The digital archive I selected was AIDS posters collection [descriptive]. You may refer to the link here:

Preconceptions of the digital archive will be the various promotional efforts made by different places on how to educate the audience on AIDS-prevention. This set of data reflects the medical, social, and visual history throughout the years. I thought this was an interesting collection to pick and analyse on considering how AIDS is considered to be a sensitive topic to talk about. The impact this disease made on the history of medicine aside, the implications on social history can be seen in this collection –  from the various poster designs, symbolising how different countries approached the subject.

Generally, as the posters are meant to inform audience of the disease back in the days, some of which are informative in terms of what preventive measures can be done – usually abstinence. The posters were also designed in a very generic way since originally they were meant to reach a very diverse audience considering no one knew anything about AIDS back in the days.


Image published between 1987-1999, aimed to suggest the use of condoms while having sex. Origin of poster was from Austria.

It was only in the year 1985 when the epidemic of STDs and AIDS reached sky high, and then  after they discovered that condoms gave some protection, information of the posters started to focus more on prevention via the use of condoms. Refer to link: 


Image published between 1987-1994, aimed to suggest the use of condoms while having sex and/or performing of oral sex. Origin of poster was from Switzerland.aids-poster_1987-2004_canada

Image published between 1987-2004, aimed to inform the number of individuals suffering from AIDS, and how much money was allocated to the health care system. It seemed to be a poster seeking donations/funding for research purposes. Origin of poster was from Canada.

Other information that can be derived from this data set reflects the cultural differences towards AIDS at that point in time. In Switzerland, same-sex sexual activity was decriminalised nationwide in 1942 (refer to: whereas it was only until late 1990s Canada started to lift their discrimination against LGBT individuals. This can be seen in the two poster designs above – with the poster from Canada being more conservative and informative.

If I were to write a paper on this data set, I would most likely explore the various locations and/or channels these posters will be placed at. Considering how the posters were aimed to target a diverse audience, with specific posters for specific targeted  audiences, it will be interesting to note via which channel such posters will most likely gain the highest exposure and information absorption. A question to ask will be, “how can these posters be better discovered in places?” How can these posters be better designed or placed at to engage the individuals and thus inform them? It will be challenging since posters were usually placed in pubs/clubs with dim lighting to warn individuals looking for hookups. Additionally, one-way information flow will definitely not be enough if the official authorities will like to encourage individuals to not fear of discrimination and to attend frequent medical checks if possible. Answering these questions can help to understand how these processed information sources are presented.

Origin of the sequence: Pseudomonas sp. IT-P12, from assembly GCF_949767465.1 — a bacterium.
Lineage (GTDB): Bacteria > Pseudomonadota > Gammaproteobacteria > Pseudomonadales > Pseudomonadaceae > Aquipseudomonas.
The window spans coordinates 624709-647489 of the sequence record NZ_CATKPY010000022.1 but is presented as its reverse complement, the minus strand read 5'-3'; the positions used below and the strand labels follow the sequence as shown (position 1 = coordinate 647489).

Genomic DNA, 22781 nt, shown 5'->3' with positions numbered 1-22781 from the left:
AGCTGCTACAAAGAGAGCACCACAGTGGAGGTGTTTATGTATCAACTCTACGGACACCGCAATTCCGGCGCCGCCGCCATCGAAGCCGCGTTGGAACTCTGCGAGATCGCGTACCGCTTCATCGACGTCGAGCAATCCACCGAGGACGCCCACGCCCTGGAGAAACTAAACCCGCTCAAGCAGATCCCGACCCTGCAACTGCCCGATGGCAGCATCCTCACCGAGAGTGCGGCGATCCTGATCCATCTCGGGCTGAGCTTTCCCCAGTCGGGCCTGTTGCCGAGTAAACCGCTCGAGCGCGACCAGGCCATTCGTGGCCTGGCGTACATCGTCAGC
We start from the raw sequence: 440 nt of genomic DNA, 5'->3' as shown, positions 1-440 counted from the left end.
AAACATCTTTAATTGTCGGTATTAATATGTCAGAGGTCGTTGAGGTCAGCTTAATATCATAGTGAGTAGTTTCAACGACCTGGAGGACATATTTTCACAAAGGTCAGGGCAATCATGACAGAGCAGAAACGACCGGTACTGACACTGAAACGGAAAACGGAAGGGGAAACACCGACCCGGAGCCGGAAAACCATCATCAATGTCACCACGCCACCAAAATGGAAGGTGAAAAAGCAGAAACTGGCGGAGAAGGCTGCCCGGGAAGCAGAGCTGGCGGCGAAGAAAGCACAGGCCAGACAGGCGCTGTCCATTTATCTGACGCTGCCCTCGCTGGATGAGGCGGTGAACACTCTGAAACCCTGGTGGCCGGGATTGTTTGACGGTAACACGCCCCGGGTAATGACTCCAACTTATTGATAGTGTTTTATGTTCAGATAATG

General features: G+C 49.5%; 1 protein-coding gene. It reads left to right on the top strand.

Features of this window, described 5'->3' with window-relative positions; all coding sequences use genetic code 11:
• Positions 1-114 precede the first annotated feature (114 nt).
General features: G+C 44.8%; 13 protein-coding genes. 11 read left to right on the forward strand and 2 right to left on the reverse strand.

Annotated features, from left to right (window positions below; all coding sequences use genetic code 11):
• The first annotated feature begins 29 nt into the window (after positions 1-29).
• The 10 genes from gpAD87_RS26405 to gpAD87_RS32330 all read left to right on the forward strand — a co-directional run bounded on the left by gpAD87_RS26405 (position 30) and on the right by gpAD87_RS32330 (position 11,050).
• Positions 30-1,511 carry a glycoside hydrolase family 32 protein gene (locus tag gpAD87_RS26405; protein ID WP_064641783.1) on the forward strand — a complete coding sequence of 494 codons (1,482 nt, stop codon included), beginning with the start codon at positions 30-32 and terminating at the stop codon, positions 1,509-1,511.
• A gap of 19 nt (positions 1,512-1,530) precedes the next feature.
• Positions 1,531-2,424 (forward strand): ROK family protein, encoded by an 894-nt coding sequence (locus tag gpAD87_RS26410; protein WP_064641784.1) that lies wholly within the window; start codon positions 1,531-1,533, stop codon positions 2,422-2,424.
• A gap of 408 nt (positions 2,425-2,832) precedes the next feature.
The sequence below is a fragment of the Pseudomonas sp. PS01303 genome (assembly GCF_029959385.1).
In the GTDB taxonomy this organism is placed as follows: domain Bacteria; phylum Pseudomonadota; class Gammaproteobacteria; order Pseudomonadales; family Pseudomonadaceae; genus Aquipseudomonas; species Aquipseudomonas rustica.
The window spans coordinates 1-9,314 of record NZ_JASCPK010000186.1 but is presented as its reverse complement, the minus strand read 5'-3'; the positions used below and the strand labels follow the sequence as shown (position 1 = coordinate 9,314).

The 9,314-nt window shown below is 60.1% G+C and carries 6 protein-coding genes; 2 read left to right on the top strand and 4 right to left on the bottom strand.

Platform observations:

Going into this archive, I can first see the entire collection record with various categorisations by the side. A user can choose to view by coverage, language, personal/corporate name, subject, and/or type.

At first glance at the page, only information like the titles of the various posters can be seen. Although it also included the content type, but I thought it was self-explanatory that it will be image-based since it stated “posters collection” on the title. I would wish that information like the poster origin, or designer of the poster, and/or where the posters were released/put up at would be released instead.

Going into a specific poster, meta data like the title, alternate identifier, alternate title, geographic coverage, date, description, language, personal/corporate name, publisher, relation, subject and content can be found. Such information is also embedded with tags so the user can access other similar posters tagged with “France” as coverage origin, for instance. However, I feel that this digital archive does not tell its story well because I am unable to click on the image content to enlarge and see. For posters with such strong sentimental message to be sent out, the message cannot be conveyed with only via text. Although I read and understand the conceptual meanings behind the poster, the transcribed texts as shown, I wasn’t able to resonate well with the imagery with the lack of zoom-in and/or open image function.


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